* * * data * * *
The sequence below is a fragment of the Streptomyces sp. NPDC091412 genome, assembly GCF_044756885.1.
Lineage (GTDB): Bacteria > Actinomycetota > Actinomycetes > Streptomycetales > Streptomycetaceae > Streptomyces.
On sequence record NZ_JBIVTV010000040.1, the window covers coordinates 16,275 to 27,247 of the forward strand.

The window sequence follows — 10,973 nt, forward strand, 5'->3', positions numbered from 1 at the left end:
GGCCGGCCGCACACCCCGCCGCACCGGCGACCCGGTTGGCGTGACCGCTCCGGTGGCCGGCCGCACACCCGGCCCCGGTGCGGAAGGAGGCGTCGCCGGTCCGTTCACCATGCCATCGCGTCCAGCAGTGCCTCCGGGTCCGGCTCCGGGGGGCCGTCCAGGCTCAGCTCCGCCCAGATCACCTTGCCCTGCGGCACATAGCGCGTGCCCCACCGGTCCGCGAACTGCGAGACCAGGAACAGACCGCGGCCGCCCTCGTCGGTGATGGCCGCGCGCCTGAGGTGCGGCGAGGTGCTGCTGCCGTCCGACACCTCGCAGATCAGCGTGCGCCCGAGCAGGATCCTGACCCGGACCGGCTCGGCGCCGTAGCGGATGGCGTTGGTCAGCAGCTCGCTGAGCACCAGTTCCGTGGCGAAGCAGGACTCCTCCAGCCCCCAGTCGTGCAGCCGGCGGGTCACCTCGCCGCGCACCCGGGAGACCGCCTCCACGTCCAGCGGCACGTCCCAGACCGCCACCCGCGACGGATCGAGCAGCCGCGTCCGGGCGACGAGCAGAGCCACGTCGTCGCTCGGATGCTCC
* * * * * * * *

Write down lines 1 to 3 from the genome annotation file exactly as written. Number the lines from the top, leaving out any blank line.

The sequence below is a fragment of the Streptomyces sp. NPDC091412 genome, assembly GCF_044756885.1.
Lineage (GTDB): Bacteria > Actinomycetota > Actinomycetes > Streptomycetales > Streptomycetaceae > Streptomyces.
On sequence record NZ_JBIVTV010000040.1, the window covers coordinates 16,275 to 27,247 of the forward strand.